NEW YORK, April 10 (Reuters) - A New York judge has approved a $68.75 million settlement between the current and former owners of Stuyvesant Town and Peter Cooper Village and tenants who said they were overcharged on rent of the sprawling Manhattan apartment complex, tenants’ lawyers said Wednesday.
Under the deal, bondholders who hold the mortgage to the property, which is serviced by CWCapital Asset Management LLC, and past owner MetLife Inc will pay a total of $68.75 million to roughly 27,500 class members. The tenants also saved roughly $105 million in rent reductions, bringing the total recovery to $173.25 million, lawyers for the tenants said.
The deal was preliminarily approved by Justice Richard Lowe in New York state court in November.
The settlement effectively ends the years-long litigation and relieves a major hurdle blocking a potential sale of the complex.
Plaintiffs’ lawyers said the deal was the largest tenant settlement in U.S. history. “This is a genuinely historic and well-deserved outcome,” said Alexander Schmidt, a lead plaintiffs’ attorney, in a statement.
A lawyer and spokesman for CWCapital did not immediately return requests for comment, nor did a spokesman for MetLife.
About 25,000 people live in Stuyvesant Town and Peter Cooper Village, a complex of 56 high-rise brick buildings with roughly 11,200 units on Manhattan’s East Side.
Tenants sued in 2007, saying that the owners of the complex had illegally deregulated apartments and raised rents for thousands of tenants, while benefiting from tax breaks available for rent-stabilized buildings. They had sought roughly $215 million in their lawsuit.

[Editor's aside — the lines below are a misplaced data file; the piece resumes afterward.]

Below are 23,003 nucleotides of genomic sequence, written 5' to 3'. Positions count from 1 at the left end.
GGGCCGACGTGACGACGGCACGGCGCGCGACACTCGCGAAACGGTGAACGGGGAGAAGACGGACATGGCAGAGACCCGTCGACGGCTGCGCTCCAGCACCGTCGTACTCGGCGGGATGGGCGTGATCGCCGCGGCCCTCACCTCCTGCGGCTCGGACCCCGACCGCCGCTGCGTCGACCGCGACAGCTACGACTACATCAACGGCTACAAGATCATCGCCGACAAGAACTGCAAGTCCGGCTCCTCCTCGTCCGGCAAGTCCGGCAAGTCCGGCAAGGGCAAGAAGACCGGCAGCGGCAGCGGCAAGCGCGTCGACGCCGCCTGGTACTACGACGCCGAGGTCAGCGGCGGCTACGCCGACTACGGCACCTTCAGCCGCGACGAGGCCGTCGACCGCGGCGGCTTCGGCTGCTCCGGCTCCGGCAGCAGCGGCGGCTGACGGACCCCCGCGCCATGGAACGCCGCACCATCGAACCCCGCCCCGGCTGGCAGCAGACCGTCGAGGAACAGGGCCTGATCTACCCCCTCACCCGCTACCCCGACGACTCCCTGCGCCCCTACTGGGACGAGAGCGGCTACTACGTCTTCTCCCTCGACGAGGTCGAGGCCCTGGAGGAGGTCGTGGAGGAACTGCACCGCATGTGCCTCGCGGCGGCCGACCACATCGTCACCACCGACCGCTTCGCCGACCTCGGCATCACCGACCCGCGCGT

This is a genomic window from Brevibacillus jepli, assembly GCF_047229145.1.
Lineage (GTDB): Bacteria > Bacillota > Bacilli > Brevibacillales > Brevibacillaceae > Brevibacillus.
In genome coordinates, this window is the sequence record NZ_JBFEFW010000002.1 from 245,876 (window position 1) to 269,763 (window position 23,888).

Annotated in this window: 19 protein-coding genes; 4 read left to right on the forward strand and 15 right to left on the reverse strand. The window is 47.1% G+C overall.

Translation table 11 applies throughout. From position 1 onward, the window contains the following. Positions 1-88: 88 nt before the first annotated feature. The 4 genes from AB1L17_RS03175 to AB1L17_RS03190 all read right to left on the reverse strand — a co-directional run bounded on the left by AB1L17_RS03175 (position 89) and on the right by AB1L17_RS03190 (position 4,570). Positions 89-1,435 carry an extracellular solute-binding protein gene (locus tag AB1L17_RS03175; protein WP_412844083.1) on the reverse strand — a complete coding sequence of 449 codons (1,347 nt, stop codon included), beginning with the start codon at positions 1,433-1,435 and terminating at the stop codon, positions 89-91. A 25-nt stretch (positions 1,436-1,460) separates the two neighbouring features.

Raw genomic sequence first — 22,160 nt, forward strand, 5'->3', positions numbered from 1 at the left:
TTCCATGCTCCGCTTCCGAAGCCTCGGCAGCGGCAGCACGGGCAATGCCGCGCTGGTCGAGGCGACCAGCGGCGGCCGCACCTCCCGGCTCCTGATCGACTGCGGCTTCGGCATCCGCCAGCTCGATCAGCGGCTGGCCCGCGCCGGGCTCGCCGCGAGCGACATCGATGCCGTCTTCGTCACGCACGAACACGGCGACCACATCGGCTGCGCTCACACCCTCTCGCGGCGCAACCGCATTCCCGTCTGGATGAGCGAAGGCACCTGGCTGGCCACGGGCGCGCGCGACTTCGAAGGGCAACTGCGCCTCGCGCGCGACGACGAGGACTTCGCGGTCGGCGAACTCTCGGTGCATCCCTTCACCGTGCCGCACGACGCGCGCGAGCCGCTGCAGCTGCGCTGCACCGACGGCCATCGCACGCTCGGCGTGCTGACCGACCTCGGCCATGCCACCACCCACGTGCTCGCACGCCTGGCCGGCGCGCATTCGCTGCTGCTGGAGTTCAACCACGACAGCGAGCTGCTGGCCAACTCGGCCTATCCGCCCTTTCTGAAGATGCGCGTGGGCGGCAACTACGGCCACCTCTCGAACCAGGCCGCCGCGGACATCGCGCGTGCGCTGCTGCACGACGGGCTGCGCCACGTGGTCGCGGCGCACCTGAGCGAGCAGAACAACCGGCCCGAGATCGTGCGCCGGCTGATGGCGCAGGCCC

Under the deal, bondholders will contribute $58.25 million of the $68.75 million cash component of the settlement, according to tenants’ lawyers. Past owner MetLife Inc. will contribute $10.5 million, tenants’ lawyers said.
An estimated 27,500 class members will receive settlement checks ranging from $150 to more than $100,000 later this year, they added.
The settlement also continues rent stabilization for 4,311 formerly de-controlled units in Stuyvesant Town and Peter Cooper Village through June 2020, tenants’ lawyers said. Depending on market rates, the additional stabilization measures save tenants as much as $300 million by 2020, according to tenants’ lawyers.
Tenants’ lawyers will received $18.9 million from the settlement fund for their work, they added.
MetLife sold the complex in 2007 for a record $5.4 billion to a group led by Tishman Speyer Properties LP and a real estate unit of Blackrock Inc.
CWCapital, a special servicer representing bondholders, took control of the complex after Tishman missed a debt payment.